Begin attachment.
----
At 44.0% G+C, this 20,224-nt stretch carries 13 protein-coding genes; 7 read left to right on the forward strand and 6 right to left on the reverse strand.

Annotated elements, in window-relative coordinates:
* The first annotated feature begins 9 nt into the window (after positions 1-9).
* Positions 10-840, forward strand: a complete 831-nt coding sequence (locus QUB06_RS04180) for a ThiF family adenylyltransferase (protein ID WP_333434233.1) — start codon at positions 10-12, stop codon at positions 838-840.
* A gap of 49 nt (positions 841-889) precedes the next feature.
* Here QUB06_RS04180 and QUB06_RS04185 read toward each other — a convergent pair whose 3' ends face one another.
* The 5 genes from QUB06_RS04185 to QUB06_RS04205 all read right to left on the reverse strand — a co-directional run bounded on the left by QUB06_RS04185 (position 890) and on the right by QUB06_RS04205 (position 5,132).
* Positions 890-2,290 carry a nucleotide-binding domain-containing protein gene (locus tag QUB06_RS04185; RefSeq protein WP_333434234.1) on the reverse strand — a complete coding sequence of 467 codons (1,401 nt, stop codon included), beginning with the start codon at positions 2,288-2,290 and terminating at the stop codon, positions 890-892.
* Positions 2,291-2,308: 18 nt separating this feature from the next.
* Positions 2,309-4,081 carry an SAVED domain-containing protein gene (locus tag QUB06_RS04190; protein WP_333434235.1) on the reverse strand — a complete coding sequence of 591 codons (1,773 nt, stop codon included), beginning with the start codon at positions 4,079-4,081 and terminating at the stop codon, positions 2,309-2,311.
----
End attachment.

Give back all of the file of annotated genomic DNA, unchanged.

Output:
At 44.0% G+C, this 20,224-nt stretch carries 13 protein-coding genes; 7 read left to right on the forward strand and 6 right to left on the reverse strand.

Annotated elements, in window-relative coordinates:
* The first annotated feature begins 9 nt into the window (after positions 1-9).
* Positions 10-840, forward strand: a complete 831-nt coding sequence (locus QUB06_RS04180) for a ThiF family adenylyltransferase (protein ID WP_333434233.1) — start codon at positions 10-12, stop codon at positions 838-840.
* A gap of 49 nt (positions 841-889) precedes the next feature.
* Here QUB06_RS04180 and QUB06_RS04185 read toward each other — a convergent pair whose 3' ends face one another.
* The 5 genes from QUB06_RS04185 to QUB06_RS04205 all read right to left on the reverse strand — a co-directional run bounded on the left by QUB06_RS04185 (position 890) and on the right by QUB06_RS04205 (position 5,132).
* Positions 890-2,290 carry a nucleotide-binding domain-containing protein gene (locus tag QUB06_RS04185; RefSeq protein WP_333434234.1) on the reverse strand — a complete coding sequence of 467 codons (1,401 nt, stop codon included), beginning with the start codon at positions 2,288-2,290 and terminating at the stop codon, positions 890-892.
* Positions 2,291-2,308: 18 nt separating this feature from the next.
* Positions 2,309-4,081 carry an SAVED domain-containing protein gene (locus tag QUB06_RS04190; protein WP_333434235.1) on the reverse strand — a complete coding sequence of 591 codons (1,773 nt, stop codon included), beginning with the start codon at positions 4,079-4,081 and terminating at the stop codon, positions 2,309-2,311.